• How Big Data Analytics is Enabling Big Data Center Sustainability, presented by Patrick Flynn, Group Leader for Applied Intelligence and Sustainability and by Stephanie Nadeau, Senior Business Intelligence Engineer, both at IO Data Centers
  • Keys to Career Success for Introverts, presented by Dr. Miriam Reiss, co-author of Branding and Marketing Mastery and a Master Certified Coach
  • 5 Principles to Perform at Your Best, in two parts, presented by Valencia Ray, MD, author of Leadership Beyond Gender: Transcend Limiting Mindsets to Become a More Engaging Leader

 While you may be receiving email notifications inviting you to register for the live webinar, remember that as a SWE member, you can always log on to the website and access past webinars.  Each webinar is scheduled for an hour, and there is usually an accompanying set of slides.  Given question time at the end, the elapsed time is under an hour … consider having one with your lunch!

 

Tech Tales December

Peg Holiday HeadDecember Then & Now

Peg Pickering Goter – Newsletter Editor

A few days before Thanksgiving, a niece contacted me through Facebook, asking if I had any information about our Pickering ancestors. One of her daughters was doing a research project about the Pickering family name. I immediately sent them a hand-written chart that my mother had created several years ago, showing birthdates, marriages, children born and death dates back as far as my great-grandfathers and mothers. My great-niece emailed back with one more question… Did I know what year our Pickering family came to America?  While I had this information for my Mother’s (Collins) side of my family, I did NOT know about my Pickering side. Time for a little research!

Imagine my surprise when within a few clicks, I found some old newspaper articles about my Great Grandfather through Google search. If you take a look at this linked page, you’ll see a picture of my Great Grandfather’s family, with my father’s father (Lieutenant Albert) pictured right. Our question was answered in the middle of the story, where we learned that Myles and Elystra were married in England in 1890, and moved to America not long after that.  Intrigued by the number of articles I found, I signed up for a free trial at Newspapers.com, and then opted to purchase a year’s membership for half-price on black Friday. (I love a bargain!) I have also signed up for a free-trial on Ancestry.com after finding some information about my Great Great Grandfather, Thomas Pickering.  I decided to talk about these tools in Tech Tales because of the great improvements I’ve noticed since the last time I tried to find historical information about my ancestors.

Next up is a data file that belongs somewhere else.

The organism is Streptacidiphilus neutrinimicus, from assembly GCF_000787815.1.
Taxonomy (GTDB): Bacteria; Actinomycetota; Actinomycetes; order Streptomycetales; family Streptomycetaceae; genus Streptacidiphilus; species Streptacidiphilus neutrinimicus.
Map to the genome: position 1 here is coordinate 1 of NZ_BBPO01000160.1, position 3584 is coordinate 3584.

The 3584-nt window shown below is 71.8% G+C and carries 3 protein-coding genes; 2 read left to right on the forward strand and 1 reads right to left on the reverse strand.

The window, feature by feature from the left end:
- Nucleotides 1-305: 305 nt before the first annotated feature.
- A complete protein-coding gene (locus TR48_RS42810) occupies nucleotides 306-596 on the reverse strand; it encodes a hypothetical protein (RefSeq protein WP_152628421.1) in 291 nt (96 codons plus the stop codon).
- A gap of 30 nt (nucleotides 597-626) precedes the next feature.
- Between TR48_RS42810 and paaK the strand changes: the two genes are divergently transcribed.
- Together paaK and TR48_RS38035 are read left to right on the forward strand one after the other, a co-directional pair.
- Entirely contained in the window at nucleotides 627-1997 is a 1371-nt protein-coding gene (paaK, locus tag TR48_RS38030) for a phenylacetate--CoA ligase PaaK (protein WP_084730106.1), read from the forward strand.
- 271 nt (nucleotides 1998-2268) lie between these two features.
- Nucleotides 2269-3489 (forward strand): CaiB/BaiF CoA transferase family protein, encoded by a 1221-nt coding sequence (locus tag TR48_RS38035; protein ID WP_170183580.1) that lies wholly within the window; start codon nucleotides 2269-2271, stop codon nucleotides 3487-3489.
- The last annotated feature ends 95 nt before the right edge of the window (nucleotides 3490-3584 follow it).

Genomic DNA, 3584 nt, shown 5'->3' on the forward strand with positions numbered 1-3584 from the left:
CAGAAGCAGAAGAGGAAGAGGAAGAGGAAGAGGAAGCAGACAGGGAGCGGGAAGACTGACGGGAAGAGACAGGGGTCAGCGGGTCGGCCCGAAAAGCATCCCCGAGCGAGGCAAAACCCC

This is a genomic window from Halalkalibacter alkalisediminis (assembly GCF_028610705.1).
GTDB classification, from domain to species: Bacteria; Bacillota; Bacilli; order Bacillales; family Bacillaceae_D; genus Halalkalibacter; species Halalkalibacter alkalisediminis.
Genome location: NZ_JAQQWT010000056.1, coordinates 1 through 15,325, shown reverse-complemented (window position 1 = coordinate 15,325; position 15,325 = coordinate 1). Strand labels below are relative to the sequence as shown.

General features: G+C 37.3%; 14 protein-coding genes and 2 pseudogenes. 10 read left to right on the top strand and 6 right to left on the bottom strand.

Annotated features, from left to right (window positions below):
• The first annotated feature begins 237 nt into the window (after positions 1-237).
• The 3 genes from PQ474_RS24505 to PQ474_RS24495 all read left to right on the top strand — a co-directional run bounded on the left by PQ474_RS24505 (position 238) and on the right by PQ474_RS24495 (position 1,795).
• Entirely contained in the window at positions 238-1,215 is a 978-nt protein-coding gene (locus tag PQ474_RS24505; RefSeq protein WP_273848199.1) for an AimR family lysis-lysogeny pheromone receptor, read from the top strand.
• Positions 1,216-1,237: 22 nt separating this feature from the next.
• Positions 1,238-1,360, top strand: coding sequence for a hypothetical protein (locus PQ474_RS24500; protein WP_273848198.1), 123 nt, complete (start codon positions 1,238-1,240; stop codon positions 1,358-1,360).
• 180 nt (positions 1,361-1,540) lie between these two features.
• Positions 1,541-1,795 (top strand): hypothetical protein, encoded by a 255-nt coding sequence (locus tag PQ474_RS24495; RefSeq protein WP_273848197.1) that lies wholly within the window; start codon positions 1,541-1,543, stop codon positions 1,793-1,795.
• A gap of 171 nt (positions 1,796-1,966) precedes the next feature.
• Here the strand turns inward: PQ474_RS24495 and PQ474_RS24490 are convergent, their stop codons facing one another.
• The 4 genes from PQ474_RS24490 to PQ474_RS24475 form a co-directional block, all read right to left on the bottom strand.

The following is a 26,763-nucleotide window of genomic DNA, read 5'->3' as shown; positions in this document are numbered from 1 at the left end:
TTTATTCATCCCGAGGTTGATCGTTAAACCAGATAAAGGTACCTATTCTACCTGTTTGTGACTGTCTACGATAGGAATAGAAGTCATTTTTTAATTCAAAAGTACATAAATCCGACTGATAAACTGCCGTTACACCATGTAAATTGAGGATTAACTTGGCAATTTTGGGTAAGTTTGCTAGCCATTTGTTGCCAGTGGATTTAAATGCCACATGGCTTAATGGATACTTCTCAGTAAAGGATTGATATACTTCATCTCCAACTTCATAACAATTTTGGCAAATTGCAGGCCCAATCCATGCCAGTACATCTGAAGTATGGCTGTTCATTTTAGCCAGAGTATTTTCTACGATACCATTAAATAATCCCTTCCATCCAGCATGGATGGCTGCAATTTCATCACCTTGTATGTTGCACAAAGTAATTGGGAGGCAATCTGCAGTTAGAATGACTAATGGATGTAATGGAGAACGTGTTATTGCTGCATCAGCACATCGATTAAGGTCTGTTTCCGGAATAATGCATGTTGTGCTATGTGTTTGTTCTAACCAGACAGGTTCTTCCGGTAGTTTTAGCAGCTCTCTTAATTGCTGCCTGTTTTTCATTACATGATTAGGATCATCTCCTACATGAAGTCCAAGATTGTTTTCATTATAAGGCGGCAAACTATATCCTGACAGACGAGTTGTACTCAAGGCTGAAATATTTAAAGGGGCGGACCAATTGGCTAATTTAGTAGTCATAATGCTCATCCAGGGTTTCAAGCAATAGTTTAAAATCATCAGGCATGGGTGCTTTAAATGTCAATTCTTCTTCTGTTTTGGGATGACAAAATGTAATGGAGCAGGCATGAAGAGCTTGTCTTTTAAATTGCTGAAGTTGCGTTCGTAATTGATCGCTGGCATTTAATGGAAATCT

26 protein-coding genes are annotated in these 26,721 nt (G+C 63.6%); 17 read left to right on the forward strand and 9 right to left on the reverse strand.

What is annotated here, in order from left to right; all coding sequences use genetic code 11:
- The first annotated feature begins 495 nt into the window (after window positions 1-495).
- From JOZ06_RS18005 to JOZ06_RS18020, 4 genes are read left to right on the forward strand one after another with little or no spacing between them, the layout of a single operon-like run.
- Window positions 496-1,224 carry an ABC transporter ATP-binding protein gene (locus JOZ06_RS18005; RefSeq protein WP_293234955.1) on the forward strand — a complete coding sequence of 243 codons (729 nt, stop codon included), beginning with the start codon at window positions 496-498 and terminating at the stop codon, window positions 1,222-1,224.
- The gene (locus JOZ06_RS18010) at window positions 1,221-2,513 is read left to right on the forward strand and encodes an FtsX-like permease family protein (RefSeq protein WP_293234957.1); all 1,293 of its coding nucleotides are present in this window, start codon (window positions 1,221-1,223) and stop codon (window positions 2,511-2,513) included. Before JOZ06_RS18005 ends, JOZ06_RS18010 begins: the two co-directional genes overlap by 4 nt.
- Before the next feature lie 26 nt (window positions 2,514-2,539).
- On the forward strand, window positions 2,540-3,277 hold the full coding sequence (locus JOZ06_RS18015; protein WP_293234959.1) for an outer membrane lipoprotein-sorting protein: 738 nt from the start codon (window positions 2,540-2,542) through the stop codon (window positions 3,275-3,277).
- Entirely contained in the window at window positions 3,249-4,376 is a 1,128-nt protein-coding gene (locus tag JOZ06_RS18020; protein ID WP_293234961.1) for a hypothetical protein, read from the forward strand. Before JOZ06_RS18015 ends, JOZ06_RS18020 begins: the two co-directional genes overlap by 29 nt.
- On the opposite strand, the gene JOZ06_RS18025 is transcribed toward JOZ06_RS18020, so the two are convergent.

It occurs to me that many people live their entire lives without being mentioned in a newspaper, other than marriage or death announcements, so this Newspapers.com membership may prove more valuable to me than for others. My dad’s parents, grandparents and sister were all fairly prominent ministers for the Salvation Army, and were often mentioned on religious and social news pages. Many people might find the Ancestry.com site more useful, because it collects public records, rather than news articles. The sites are affiliated, but separate. Then again, some people might think it’s cool just to be able to read stories from these old newspapers… Perhaps I will do some research of SWE history or technical advancements over time, for use in a future article.

Since “The Season” is upon us, I thought you might be interested to read about the Salvation Army Kettles in 1915, as compared to today. My own impression is that not much has changed!  While my science education eventually caused me to turn away from religious beliefs, I still donate regularly to the Salvation Army, because they truly do help many people who need a lift. And yes, I still wear a Santa Hat sometimes, because… well… why not?

Ho Ho Happy Researching!